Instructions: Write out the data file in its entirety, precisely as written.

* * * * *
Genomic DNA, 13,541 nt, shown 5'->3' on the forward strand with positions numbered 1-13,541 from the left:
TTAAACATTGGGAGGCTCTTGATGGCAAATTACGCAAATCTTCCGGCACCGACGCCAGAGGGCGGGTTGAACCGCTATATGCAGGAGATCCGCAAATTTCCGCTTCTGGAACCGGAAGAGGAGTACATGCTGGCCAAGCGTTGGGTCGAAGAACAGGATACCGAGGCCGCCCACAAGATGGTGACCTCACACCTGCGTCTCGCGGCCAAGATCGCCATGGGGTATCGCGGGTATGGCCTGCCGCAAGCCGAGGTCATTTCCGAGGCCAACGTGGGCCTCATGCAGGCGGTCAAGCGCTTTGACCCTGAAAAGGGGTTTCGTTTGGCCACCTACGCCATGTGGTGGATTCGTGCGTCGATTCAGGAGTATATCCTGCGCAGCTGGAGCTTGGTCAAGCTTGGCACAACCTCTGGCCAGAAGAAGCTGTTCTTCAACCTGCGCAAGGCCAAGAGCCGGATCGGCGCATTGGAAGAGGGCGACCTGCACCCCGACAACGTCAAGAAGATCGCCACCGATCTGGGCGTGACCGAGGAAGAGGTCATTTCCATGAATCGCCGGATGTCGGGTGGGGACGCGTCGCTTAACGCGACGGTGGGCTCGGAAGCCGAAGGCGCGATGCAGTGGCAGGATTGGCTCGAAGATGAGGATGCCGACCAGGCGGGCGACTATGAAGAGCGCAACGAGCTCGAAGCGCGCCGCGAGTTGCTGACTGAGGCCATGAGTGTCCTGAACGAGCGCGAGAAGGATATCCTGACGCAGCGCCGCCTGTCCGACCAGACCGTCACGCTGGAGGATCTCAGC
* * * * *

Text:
Genomic DNA, 13,541 nt, shown 5'->3' on the forward strand with positions numbered 1-13,541 from the left:
TTAAACATTGGGAGGCTCTTGATGGCAAATTACGCAAATCTTCCGGCACCGACGCCAGAGGGCGGGTTGAACCGCTATATGCAGGAGATCCGCAAATTTCCGCTTCTGGAACCGGAAGAGGAGTACATGCTGGCCAAGCGTTGGGTCGAAGAACAGGATACCGAGGCCGCCCACAAGATGGTGACCTCACACCTGCGTCTCGCGGCCAAGATCGCCATGGGGTATCGCGGGTATGGCCTGCCGCAAGCCGAGGTCATTTCCGAGGCCAACGTGGGCCTCATGCAGGCGGTCAAGCGCTTTGACCCTGAAAAGGGGTTTCGTTTGGCCACCTACGCCATGTGGTGGATTCGTGCGTCGATTCAGGAGTATATCCTGCGCAGCTGGAGCTTGGTCAAGCTTGGCACAACCTCTGGCCAGAAGAAGCTGTTCTTCAACCTGCGCAAGGCCAAGAGCCGGATCGGCGCATTGGAAGAGGGCGACCTGCACCCCGACAACGTCAAGAAGATCGCCACCGATCTGGGCGTGACCGAGGAAGAGGTCATTTCCATGAATCGCCGGATGTCGGGTGGGGACGCGTCGCTTAACGCGACGGTGGGCTCGGAAGCCGAAGGCGCGATGCAGTGGCAGGATTGGCTCGAAGATGAGGATGCCGACCAGGCGGGCGACTATGAAGAGCGCAACGAGCTCGAAGCGCGCCGCGAGTTGCTGACTGAGGCCATGAGTGTCCTGAACGAGCGCGAGAAGGATATCCTGACGCAGCGCCGCCTGTCCGACCAGACCGTCACGCTGGAGGATCTCAGC